Colliding With Destiny review

Colliding With Destiny imageColliding With Destiny is a non-fiction book discussing the Biblical life story of Ruth, wife of Boaz and matriarch in the lineage of David.   It is author Sarah Jakes’ second book published by Bethany House in 2014, following only months after the release of her debut work. Promoted as a personal study about the journey of transformation for a Biblical woman, Colliding With Destiny actually focuses just as much, perhaps even more, on personal anecdotes, examples, comparisons and ideas drawn from Ms. Jakes’ own life and difficult past. Although this may prove beneficial to readers with a similar story, those looking for thought-provoking insight into the book of Ruth will end up disappointed.

Essentially, Colliding With Destiny is divided into 30 chapters, each opening with a sequential excerpt from the book of Ruth, followed by a couple pages of thoughts from the author, a journaling section with questions, and a closing prayer. The writing style is mediocre – not amazingly good or incredibly bad. It does not sparkle, and occasionally sounds redundant or awkward, but intermittent passages may elicit a smile or be considered quote-worthy.

Through early chapters the input from Ms. Jakes stays mostly relevant to the specific Bible passage, but this changes as the book progresses. In various instances, I was confused at how her discussion tied in with the selected portion of Ruth’s story. For example, in one case a discussion on investing in finances and relationships followed an excerpt from Ruth 3:15-16, when Boaz gives Ruth six measures of grain to take home with her. Following Ruth 4:9-10, when Boaz announces his betrothal to Ruth, a large portion of the discussion revolves around Ms. Jakes’ enjoyment of the movie ‘Pretty Woman’ while she was growing up, and her analysis of pertinent scenes. This movie is rated R.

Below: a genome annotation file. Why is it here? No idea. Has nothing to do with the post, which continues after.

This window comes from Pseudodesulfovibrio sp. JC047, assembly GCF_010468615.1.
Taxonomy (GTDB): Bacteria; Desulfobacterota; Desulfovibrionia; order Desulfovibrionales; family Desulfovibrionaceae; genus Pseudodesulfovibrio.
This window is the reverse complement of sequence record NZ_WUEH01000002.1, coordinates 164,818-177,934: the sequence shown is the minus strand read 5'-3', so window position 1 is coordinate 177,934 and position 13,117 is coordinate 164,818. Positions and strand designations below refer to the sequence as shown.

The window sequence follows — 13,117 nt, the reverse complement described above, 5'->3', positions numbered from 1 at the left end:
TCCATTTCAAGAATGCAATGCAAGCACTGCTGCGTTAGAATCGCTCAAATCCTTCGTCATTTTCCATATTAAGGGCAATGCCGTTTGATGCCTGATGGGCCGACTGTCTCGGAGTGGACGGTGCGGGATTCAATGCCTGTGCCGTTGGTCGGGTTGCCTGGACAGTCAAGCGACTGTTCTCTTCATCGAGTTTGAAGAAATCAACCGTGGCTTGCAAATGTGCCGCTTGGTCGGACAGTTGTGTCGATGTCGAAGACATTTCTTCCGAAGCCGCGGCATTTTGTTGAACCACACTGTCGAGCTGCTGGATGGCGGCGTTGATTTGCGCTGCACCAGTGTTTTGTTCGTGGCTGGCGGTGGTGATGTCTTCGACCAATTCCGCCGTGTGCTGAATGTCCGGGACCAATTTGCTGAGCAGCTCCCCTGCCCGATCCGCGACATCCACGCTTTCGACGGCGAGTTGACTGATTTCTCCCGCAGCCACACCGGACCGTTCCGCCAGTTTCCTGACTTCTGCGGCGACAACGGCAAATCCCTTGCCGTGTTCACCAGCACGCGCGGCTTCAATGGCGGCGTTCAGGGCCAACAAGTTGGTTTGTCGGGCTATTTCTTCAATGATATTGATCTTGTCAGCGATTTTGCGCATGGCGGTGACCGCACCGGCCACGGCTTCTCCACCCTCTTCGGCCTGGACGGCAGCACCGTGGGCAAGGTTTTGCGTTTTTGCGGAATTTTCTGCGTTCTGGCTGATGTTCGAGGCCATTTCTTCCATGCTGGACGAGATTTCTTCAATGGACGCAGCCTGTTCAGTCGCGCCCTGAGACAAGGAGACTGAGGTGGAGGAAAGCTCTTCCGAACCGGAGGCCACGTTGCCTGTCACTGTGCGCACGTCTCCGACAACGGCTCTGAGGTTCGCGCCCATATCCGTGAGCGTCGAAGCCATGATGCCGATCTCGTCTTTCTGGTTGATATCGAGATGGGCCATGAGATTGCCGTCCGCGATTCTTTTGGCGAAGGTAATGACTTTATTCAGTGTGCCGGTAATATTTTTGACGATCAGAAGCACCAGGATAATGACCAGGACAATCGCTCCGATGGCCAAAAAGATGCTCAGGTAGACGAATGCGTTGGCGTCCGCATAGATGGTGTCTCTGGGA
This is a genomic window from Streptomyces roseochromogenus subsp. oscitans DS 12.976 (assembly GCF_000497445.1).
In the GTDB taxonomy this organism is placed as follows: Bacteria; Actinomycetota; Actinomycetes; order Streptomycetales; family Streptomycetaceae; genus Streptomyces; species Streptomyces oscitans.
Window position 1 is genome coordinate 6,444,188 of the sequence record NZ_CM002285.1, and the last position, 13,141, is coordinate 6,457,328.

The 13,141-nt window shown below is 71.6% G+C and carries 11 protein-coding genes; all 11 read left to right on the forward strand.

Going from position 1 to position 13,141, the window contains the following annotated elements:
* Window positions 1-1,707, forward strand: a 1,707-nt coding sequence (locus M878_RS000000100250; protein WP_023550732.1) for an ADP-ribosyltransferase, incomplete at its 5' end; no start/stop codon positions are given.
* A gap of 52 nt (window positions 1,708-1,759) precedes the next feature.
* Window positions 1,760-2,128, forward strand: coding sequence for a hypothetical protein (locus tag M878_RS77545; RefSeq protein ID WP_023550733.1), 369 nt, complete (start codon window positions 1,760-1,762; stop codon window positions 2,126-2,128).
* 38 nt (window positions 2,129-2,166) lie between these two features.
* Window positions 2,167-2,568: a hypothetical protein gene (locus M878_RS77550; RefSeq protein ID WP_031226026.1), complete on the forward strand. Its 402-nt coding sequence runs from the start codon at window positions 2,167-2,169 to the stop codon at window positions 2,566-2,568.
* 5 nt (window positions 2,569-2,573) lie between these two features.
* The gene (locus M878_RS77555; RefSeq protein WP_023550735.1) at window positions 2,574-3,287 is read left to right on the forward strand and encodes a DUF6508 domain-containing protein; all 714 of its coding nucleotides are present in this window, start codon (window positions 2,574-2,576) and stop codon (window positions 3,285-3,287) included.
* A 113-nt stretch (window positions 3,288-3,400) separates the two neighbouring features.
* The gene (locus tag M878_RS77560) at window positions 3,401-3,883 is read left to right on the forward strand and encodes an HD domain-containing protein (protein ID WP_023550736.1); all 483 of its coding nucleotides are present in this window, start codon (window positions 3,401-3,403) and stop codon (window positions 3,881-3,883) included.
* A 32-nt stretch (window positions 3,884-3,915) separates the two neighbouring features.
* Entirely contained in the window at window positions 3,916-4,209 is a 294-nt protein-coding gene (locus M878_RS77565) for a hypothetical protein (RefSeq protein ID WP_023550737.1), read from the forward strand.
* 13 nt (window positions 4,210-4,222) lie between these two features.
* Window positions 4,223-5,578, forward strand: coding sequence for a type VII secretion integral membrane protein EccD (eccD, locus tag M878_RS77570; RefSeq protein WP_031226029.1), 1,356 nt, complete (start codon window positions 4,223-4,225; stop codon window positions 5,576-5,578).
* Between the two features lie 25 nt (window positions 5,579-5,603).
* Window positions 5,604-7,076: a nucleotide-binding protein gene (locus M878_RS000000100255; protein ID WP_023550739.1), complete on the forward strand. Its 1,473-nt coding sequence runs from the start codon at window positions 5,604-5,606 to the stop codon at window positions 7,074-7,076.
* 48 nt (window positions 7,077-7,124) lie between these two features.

Possibly the biggest issue with this book is the assumption it makes regarding material not strictly contained in the book of Ruth. Often Ms. Jakes seems to ‘read between the lines’ of the Bible, and then add her views and personal anecdotes to this extra information. Strangely, she lists no references for the historical and contextual details mentioned. Although Ms. Jakes’ ideas and conjectures would be well suited for a fictional tale, in a non-fiction work they feel presumptuous.

Colliding With Destiny is a misleading book. Readers expect to find insight into the story of Ruth, and her example of trusting God with our destiny. Instead Ms. Jakes uses this over-arching theme to share more of her own, personal story. If you have a past filled with tragic choices and heart-breaking consequences, and you are in need of restoration, you may benefit from the messages Sarah Jakes has to offer. However, if you simply want to study the amazing story of how God used Ruth’s obedience to His plan to prepare for the future coming of His Son, you are in for a disappointment.

“Book has been provided courtesy of Baker Publishing Group and Graf-Martin Communications, Inc.  Available at your favourite bookseller from Bethany House, a division of Baker Publishing Group”

 

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